“More than 60 frontline UK healthcare workers took their own life at the beginning of the pandemic.”
The i newspaper has reported new data claiming to show that 64 frontline healthcare workers died by suicide at the beginning of the pandemic.
The data is sourced to the Laura Hyde Foundation, a charity which works to improve mental health support for clinical staff.
Following a request from Full Fact the Foundation clarified that the data represents the number of suicides of healthcare professionals registered, not those which occurred, in the first six months of 2020 in England and Wales.
The i has subsequently corrected its article to say 64 deaths were registered as suicides in that time.
In England and Wales, there is often a long gap between a suicide occurring and being registered as all suspected suicides are investigated by a coroner, in a process which typically takes around five to six months.
Because of this, the majority of all deaths by suicide which were registered in the first half of 2020 actually happened before 2020 began.
Referring to data on all suicides during the first half of 2020, not just those of healthcare professionals, the Office for National Statistics wrote: “Of the 2,107 suicides registered in England between January and June of 2020, less than a quarter of these had a date of death that was also in 2020.”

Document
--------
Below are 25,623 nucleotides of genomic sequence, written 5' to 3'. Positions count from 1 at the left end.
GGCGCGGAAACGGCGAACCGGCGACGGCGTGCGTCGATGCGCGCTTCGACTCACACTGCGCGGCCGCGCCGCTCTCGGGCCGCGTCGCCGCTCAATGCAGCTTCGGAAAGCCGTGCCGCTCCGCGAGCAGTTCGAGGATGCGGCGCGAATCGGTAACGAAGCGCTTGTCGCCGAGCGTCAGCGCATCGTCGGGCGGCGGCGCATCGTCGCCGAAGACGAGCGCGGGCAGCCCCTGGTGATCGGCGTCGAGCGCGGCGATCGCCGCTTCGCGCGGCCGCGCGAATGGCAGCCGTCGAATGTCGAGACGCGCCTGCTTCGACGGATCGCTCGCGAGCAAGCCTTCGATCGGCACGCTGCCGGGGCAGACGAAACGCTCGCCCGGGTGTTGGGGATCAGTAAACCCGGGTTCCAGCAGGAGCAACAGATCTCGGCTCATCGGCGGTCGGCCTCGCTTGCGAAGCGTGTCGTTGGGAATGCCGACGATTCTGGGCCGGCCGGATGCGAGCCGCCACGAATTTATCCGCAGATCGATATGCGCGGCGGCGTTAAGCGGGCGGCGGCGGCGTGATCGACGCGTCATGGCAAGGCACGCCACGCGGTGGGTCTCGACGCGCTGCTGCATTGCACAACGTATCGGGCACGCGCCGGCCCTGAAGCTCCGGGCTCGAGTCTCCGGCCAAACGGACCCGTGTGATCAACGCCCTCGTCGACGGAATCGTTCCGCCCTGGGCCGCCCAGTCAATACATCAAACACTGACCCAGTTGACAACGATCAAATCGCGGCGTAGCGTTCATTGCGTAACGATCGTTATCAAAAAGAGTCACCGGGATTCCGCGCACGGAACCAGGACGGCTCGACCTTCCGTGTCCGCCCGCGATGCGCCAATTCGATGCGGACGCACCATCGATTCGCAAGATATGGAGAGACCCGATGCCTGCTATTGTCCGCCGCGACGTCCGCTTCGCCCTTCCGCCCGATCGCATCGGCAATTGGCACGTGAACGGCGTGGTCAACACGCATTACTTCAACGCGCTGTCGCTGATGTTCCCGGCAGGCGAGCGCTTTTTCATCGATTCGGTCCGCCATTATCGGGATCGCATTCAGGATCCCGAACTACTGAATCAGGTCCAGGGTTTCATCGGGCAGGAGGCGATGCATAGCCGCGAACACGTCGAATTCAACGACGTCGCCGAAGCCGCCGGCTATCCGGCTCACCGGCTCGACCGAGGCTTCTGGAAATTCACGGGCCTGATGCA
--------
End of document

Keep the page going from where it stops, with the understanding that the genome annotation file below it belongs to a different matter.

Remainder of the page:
Researchers from the University of Manchester have said that based on early findings there appears to have been no increase in suicides during the five months after the first national lockdown, using real-time data on suspected suicides rather than death registrations.
They do say this is the general trend which may differ amongst specific groups, so it may not be true of healthcare workers specifically.
And whatever the trends in the number of suicides among healthcare workers, that isn’t to deny that the pandemic may have had a negative mental health impact on healthcare workers.
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